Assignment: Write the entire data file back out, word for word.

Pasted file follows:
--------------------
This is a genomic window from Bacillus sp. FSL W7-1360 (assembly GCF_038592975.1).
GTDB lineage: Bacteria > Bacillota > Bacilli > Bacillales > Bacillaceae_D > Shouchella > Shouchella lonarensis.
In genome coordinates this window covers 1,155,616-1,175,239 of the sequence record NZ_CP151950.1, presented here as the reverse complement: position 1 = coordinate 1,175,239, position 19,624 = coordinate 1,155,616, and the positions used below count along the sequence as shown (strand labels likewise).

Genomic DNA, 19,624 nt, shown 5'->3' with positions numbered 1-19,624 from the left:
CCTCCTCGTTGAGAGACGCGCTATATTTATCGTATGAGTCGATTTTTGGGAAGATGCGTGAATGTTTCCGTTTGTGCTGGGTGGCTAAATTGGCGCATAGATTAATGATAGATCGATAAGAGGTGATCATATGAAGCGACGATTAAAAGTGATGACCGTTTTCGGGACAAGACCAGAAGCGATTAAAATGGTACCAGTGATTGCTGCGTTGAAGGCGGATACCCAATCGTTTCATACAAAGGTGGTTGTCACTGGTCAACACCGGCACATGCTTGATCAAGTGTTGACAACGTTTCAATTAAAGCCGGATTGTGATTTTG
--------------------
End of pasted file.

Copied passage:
This is a genomic window from Bacillus sp. FSL W7-1360 (assembly GCF_038592975.1).
GTDB lineage: Bacteria > Bacillota > Bacilli > Bacillales > Bacillaceae_D > Shouchella > Shouchella lonarensis.
In genome coordinates this window covers 1,155,616-1,175,239 of the sequence record NZ_CP151950.1, presented here as the reverse complement: position 1 = coordinate 1,175,239, position 19,624 = coordinate 1,155,616, and the positions used below count along the sequence as shown (strand labels likewise).

Genomic DNA, 19,624 nt, shown 5'->3' with positions numbered 1-19,624 from the left:
CCTCCTCGTTGAGAGACGCGCTATATTTATCGTATGAGTCGATTTTTGGGAAGATGCGTGAATGTTTCCGTTTGTGCTGGGTGGCTAAATTGGCGCATAGATTAATGATAGATCGATAAGAGGTGATCATATGAAGCGACGATTAAAAGTGATGACCGTTTTCGGGACAAGACCAGAAGCGATTAAAATGGTACCAGTGATTGCTGCGTTGAAGGCGGATACCCAATCGTTTCATACAAAGGTGGTTGTCACTGGTCAACACCGGCACATGCTTGATCAAGTGTTGACAACGTTTCAATTAAAGCCGGATTGTGATTTTG